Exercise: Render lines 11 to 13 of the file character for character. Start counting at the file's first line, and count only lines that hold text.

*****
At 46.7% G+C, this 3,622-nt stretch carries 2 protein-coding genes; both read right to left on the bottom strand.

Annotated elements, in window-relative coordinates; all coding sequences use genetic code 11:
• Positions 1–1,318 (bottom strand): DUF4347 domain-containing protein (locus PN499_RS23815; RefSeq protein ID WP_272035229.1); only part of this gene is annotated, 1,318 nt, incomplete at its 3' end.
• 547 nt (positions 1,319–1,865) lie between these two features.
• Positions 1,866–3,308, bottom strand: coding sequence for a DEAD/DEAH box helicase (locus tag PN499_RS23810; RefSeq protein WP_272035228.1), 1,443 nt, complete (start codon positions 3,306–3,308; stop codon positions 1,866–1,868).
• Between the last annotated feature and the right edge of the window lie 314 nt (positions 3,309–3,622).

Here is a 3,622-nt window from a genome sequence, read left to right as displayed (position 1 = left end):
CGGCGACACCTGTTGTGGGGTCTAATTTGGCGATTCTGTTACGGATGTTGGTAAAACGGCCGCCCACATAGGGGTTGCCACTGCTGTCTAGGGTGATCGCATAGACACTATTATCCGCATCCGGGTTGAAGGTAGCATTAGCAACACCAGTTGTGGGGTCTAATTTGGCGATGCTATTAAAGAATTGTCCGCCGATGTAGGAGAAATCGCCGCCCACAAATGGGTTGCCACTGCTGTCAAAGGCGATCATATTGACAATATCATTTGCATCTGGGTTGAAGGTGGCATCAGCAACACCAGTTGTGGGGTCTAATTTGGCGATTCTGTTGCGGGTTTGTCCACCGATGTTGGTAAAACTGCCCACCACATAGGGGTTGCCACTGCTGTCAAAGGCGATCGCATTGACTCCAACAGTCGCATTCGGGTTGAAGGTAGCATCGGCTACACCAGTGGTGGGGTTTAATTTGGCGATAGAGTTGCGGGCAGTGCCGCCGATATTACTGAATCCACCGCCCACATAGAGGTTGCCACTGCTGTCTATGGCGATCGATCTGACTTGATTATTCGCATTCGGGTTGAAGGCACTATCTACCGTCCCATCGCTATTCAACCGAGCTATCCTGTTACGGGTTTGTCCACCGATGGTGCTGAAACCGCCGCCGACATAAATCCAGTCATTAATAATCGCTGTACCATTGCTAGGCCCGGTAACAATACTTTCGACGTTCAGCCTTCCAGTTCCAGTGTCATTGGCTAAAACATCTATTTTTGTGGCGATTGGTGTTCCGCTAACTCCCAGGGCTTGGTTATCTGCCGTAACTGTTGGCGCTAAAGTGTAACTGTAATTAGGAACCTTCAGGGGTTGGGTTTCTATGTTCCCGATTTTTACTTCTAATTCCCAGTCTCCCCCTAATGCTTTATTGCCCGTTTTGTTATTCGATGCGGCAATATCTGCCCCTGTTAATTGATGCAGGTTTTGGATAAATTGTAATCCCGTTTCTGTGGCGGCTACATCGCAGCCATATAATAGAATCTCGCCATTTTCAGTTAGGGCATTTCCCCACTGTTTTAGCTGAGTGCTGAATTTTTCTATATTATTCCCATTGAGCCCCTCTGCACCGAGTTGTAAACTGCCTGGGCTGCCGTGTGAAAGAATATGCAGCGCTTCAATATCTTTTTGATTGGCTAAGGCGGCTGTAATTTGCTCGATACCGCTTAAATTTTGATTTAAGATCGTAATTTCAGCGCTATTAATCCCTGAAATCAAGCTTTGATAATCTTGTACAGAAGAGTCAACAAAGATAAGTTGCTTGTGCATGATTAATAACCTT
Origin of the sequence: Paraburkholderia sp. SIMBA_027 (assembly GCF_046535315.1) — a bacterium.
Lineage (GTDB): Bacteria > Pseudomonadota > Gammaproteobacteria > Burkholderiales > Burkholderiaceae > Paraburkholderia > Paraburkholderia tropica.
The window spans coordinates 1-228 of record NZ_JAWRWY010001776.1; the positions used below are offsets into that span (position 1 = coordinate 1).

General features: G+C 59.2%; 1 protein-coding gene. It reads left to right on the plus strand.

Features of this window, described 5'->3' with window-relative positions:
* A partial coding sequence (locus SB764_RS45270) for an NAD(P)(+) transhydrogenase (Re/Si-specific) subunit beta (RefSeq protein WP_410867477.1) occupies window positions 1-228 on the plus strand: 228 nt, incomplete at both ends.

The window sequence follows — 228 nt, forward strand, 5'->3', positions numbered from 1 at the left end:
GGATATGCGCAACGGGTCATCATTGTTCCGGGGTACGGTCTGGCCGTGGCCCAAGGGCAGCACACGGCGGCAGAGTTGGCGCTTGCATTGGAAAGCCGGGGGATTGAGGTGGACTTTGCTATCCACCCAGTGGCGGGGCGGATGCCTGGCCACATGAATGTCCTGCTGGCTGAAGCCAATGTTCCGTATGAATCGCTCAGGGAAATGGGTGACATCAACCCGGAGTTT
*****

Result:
The window spans coordinates 1-228 of record NZ_JAWRWY010001776.1; the positions used below are offsets into that span (position 1 = coordinate 1).

General features: G+C 59.2%; 1 protein-coding gene. It reads left to right on the plus strand.

Features of this window, described 5'->3' with window-relative positions: